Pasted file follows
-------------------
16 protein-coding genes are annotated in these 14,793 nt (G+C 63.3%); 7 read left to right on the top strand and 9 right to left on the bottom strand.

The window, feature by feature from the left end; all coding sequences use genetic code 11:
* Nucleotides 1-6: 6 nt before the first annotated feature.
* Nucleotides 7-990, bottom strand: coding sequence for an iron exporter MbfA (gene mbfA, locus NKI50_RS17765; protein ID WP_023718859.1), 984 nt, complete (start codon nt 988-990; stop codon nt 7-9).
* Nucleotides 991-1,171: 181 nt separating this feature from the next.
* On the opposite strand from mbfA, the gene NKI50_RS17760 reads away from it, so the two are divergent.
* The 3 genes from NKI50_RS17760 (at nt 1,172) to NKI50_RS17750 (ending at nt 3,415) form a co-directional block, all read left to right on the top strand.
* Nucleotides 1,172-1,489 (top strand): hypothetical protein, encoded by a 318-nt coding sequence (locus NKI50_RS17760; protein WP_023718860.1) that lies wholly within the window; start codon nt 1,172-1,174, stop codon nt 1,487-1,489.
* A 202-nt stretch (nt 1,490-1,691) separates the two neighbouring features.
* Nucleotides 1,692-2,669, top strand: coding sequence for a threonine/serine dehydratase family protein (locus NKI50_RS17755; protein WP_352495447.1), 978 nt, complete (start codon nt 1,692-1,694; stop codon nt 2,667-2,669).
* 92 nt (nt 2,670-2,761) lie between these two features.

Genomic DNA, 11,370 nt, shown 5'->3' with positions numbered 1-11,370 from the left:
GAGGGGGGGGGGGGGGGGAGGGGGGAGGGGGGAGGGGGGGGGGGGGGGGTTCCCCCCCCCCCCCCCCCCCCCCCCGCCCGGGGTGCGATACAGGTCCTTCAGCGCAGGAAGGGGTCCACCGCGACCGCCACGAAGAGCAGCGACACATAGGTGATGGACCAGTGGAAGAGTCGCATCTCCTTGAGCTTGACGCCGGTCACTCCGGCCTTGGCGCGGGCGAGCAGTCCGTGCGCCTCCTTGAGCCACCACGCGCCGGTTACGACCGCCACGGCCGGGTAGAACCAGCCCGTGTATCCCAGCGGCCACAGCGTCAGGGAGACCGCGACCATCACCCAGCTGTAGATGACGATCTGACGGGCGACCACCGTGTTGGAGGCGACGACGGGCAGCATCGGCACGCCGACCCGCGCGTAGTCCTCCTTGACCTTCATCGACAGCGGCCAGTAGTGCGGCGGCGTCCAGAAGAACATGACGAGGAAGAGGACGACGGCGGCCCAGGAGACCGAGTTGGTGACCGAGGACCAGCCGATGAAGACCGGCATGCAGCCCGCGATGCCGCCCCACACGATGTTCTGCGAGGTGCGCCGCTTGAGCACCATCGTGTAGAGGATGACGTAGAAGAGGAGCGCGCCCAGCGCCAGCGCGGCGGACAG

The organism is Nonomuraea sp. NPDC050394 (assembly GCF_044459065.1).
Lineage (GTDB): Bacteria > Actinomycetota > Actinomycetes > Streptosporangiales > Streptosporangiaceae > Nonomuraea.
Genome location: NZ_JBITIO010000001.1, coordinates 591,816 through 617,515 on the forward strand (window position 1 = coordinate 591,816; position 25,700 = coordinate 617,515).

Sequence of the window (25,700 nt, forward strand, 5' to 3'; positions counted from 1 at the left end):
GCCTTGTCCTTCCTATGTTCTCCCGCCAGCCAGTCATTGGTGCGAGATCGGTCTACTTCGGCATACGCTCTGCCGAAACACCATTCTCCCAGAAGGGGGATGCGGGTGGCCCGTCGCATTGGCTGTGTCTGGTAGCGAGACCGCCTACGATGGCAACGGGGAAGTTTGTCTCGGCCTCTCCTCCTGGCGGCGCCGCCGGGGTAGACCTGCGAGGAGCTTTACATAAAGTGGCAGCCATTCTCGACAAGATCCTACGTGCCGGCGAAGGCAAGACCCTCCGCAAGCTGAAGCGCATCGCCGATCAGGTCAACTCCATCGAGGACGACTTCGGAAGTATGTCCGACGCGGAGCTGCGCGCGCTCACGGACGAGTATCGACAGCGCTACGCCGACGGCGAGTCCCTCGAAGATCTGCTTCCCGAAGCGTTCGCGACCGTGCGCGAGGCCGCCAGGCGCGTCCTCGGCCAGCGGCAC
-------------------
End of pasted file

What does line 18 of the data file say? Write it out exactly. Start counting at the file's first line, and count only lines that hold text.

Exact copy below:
GCCTTGTCCTTCCTATGTTCTCCCGCCAGCCAGTCATTGGTGCGAGATCGGTCTACTTCGGCATACGCTCTGCCGAAACACCATTCTCCCAGAAGGGGGATGCGGGTGGCCCGTCGCATTGGCTGTGTCTGGTAGCGAGACCGCCTACGATGGCAACGGGGAAGTTTGTCTCGGCCTCTCCTCCTGGCGGCGCCGCCGGGGTAGACCTGCGAGGAGCTTTACATAAAGTGGCAGCCATTCTCGACAAGATCCTACGTGCCGGCGAAGGCAAGACCCTCCGCAAGCTGAAGCGCATCGCCGATCAGGTCAACTCCATCGAGGACGACTTCGGAAGTATGTCCGACGCGGAGCTGCGCGCGCTCACGGACGAGTATCGACAGCGCTACGCCGACGGCGAGTCCCTCGAAGATCTGCTTCCCGAAGCGTTCGCGACCGTGCGCGAGGCCGCCAGGCGCGTCCTCGGCCAGCGGCAC